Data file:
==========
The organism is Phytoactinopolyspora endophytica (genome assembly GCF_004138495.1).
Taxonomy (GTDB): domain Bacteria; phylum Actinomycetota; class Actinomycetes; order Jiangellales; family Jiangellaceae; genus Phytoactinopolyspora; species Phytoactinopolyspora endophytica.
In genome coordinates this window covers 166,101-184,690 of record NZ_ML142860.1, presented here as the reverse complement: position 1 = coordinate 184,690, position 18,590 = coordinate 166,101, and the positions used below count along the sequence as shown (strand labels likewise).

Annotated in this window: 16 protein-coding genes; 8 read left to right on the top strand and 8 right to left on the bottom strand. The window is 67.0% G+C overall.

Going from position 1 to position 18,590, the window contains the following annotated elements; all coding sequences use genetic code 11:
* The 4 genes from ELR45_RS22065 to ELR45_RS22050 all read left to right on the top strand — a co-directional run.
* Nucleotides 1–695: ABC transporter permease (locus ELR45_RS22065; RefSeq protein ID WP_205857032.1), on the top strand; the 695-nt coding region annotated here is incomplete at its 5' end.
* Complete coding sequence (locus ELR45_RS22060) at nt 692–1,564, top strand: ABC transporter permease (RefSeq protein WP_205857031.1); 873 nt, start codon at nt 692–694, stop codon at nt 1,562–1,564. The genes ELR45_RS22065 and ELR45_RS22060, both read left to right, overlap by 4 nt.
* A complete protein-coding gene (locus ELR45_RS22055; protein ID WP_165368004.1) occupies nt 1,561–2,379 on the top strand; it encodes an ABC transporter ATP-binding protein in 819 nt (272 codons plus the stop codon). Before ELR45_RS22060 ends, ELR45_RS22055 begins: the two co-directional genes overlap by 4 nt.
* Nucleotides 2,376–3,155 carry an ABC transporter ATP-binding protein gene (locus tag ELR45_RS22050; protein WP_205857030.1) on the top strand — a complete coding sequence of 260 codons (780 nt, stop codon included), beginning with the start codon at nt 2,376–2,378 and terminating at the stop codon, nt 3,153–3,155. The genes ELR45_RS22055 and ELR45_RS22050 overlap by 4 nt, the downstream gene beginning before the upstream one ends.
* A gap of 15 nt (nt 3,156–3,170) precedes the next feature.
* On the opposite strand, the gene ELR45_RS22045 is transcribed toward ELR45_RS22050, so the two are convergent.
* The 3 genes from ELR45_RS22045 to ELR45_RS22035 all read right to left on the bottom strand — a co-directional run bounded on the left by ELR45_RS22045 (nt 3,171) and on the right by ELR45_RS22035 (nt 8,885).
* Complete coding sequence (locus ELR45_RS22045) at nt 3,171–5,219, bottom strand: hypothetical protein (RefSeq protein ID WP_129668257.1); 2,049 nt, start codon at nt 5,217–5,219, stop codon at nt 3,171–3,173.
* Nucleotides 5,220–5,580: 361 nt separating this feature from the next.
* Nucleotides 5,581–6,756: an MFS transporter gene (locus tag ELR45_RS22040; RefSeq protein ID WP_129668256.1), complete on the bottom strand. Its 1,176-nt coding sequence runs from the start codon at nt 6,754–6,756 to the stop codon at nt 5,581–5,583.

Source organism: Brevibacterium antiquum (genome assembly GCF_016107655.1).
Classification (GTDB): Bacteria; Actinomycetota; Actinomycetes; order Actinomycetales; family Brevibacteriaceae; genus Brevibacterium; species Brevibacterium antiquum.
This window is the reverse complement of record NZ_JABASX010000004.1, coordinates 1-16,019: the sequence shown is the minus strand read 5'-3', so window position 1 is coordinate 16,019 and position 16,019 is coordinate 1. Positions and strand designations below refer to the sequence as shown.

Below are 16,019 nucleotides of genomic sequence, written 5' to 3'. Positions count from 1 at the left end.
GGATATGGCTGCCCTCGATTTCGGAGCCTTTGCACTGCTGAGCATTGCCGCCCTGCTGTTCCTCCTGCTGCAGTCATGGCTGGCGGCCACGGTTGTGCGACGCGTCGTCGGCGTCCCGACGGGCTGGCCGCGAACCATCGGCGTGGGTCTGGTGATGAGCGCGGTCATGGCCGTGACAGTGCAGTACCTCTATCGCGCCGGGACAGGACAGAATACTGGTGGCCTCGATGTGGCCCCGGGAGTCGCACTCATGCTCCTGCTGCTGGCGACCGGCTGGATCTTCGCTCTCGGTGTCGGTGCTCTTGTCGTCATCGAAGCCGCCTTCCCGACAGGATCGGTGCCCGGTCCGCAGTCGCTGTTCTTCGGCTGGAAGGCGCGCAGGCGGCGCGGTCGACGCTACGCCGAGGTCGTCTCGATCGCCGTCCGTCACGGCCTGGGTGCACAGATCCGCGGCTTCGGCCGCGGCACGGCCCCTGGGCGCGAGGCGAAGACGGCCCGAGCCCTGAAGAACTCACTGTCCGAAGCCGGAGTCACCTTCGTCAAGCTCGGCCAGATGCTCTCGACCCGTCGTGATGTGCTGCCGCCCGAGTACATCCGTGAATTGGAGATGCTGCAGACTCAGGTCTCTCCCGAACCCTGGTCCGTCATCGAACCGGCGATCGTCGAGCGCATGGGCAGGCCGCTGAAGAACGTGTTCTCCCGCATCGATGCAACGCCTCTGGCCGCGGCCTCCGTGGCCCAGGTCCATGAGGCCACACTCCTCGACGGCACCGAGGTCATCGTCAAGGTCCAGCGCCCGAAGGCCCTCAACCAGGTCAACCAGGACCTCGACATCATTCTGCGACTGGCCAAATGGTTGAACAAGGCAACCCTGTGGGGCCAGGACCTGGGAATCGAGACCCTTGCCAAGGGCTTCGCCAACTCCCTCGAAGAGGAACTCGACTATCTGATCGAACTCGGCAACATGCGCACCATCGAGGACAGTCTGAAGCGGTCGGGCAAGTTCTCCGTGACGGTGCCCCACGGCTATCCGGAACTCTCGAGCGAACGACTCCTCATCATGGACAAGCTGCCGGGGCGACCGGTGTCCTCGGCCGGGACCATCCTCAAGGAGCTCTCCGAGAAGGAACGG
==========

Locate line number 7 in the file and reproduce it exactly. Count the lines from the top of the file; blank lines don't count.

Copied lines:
* Nucleotides 1–695: ABC transporter permease (locus ELR45_RS22065; RefSeq protein ID WP_205857032.1), on the top strand; the 695-nt coding region annotated here is incomplete at its 5' end.